1. 7 principles of pricing psychology for market entry
  2. The definitive guide to freemium pricing

6. Faster implementations and feature-release cycles with SaaS migration

Prior to the introduction of SaaS solutions users had to install software updates on their own, meaning software providers often needed to assist them and maintain security for versions of the software they were trying to phase out. New releases had long implementation timelines, with some customers stubbornly remaining on older versions for months, if not years.

With SaaSification of your products, feature updates and releases can be implemented across all customers, allowing you to focus on fixing bugs and creating training tools. It’s also possible to do phased releases, rolling out a test version of certain features to trusted customers before making it available to the entire customer base.

SaaS gives you enough control to implement changes in the way that works best for your organization without introducing a cumbersome workload. Most find this flexibility allows their team more time to innovate and improve these updates because there’s no need to provide as much change-management support on the implementation side.

The disadvantages of SaaS migration for your products and services

5 cons of SaaS migration

1. Requires cultural transformation to shift to an agile mindset

SaaS migration impacts every fibre of your organization. It’s one thing to move your solutions to the cloud, and it’s another thing entirely to poise your team for what will often mean significant changes for their day-to-day workload. From the front office to back-end accounting, prime your entire team for what will inevitably be a cultural transformation. Communication will be critical and is one of the core transformation challenges companies face. Leaders need to sit with each department and troubleshoot what this transformation will mean daily, allowing for better insights into handling the shift to a more agile mindset.

Failure to manage this change can result in high customer churn rates. These can result from many things, but one of them may be customer service which needs to be adapted to meet the demands of any SaaS migration. By keeping a close eye on performance during the shift, leadership will be able to bolster operations where it’s needed the most and enable success wherever gaps appear. Check out this guide to building a comprehensive roadmap for financial transformation.

2. Transitioning sales team and sales incentives can be tricky

One of the core challenges companies face when SaaSifying their products is moving away from large upfront payments. Often these “deals” are a large part of how compensation for the sales team is structured, with bonuses and incentivization often tied to the amounts negotiated. Before transitioning, teams need to address the new approach and what it will mean for these payment structures. There will need to be a shift to upselling and renewals, so motivating your team will require incentivizing these actions.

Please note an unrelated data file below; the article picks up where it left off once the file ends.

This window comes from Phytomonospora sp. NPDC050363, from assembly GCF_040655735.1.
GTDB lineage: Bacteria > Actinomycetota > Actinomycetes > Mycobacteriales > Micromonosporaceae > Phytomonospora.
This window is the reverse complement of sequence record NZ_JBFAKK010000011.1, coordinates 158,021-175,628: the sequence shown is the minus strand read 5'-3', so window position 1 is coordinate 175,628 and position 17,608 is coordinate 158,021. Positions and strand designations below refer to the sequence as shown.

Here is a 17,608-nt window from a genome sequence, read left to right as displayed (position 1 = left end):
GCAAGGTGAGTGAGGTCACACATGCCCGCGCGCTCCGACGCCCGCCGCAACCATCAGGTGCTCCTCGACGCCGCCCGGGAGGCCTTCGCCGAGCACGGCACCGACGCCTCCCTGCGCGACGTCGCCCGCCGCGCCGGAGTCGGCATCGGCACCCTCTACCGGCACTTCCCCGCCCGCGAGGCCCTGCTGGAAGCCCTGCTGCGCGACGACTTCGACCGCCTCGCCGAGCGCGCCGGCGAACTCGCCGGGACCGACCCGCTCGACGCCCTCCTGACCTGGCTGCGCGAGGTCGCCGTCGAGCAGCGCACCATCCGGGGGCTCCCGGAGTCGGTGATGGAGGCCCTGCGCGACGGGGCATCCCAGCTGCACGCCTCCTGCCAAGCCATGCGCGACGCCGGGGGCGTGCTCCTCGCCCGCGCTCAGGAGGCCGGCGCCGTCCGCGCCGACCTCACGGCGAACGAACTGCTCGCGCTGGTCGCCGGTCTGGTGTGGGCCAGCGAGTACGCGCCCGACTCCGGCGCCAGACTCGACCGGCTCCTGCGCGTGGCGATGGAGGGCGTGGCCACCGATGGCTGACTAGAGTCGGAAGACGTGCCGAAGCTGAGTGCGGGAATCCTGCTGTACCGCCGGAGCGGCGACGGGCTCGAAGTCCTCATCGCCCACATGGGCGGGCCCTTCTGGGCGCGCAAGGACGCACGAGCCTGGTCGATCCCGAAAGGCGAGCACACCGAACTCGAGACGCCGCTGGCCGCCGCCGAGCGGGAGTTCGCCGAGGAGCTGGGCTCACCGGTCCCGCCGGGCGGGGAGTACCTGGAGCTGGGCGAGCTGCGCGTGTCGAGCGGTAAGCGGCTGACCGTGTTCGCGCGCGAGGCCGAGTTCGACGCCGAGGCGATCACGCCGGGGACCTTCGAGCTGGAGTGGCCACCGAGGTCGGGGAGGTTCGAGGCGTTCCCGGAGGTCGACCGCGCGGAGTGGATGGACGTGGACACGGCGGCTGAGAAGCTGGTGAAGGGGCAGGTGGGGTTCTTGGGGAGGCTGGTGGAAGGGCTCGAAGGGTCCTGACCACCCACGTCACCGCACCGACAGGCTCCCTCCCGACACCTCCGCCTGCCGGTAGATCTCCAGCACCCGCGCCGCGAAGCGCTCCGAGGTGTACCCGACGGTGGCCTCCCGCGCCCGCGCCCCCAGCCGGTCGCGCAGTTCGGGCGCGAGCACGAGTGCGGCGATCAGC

Companies can devalue renewals, but often they require just as much work (if not more!) than landing a new client. Leaders should resist the urge to discount such efforts and take the time to develop new ways to engage their sales department and ensure they’re motivated to hit targets. It’s also essential to work with the team closely to help them manage the upheaval. For instance, those who’ve established workflows for several years may find the change daunting and stressful. Often, it’s just a matter of preparing them adequately and making sure they understand there’s plenty of support to help them succeed.

3. Requires a recurring billing system to handle revenue recognition

Moving away from upfront sums means that those migrating to SaaS business models need to be aware of the changes to billing and will require robust recurring billing processes to handle what may be quite a large influx of new customers. Ignoring this back-end detail can result in accounts teams being swamped by end-of-month and unable to invoice customers in time. Setting up recurring billing to automate many of these processes will be central to SaaSification success.

Management also needs to be mindful of operational expenses and keep track of churn metrics to tweak their offering until they’ve maximized monthly recurring revenue. These types of considerations are our bread and butter, so here’s a list of resources we recommend diving into for a better understanding:

  1. Revenue recognition for subscription billing
  2. The pros and cons of monthly vs annual billing cycles
  3. What you need to know about ASC 606 for SaaS

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4. Data security policies need to be watertight before go-live

One of the biggest challenges facing companies in recent times is security. With SaaS products and services, there’s often a substantial amount of data collection. Teams require a briefing on data regulations for all regions (as they can differ, for example, GDPR in Europe is quite different from privacy policies in North America) and your data protection guidelines and policies.

Critical data must be protected in every eventuality, and the safeguarding of sensitive information is paramount to any software company’s ability to grow. For instance, security is one of the core considerations scrutinized in any merger and acquisition process. Highly regulated industries such as finance or healthcare may require a considerable investment in securing your data. Failure to do so may result in crippling fines and data breaches. There’s also the requirement that you invest in robust tools to protect sensitive data, which can vary based on industry.

Further reading: 5 steps to reduce and address security risk in mergers and acquisitions

5. Trouble integrating with other software will impact long-term scalability

Most companies tend to use various SaaS providers, and they often look for solutions that integrate easily with their existing tools. It can be challenging for you to scale the use of your products and services if they don’t easily integrate. One of the easiest ways to increase accessibility is to join open data initiatives, publishing well-documented APIs that allow companies to integrate your SaaS tools.

It’s also worth considering what kinds of files your systems export. Ensure there are plenty of commonly compatible formats such as Excel, CSV, etc. Development teams working on SaaS solutions need to keep integration front and center when introducing new features. Even novel features will go ignored if not easily integrated into project flows.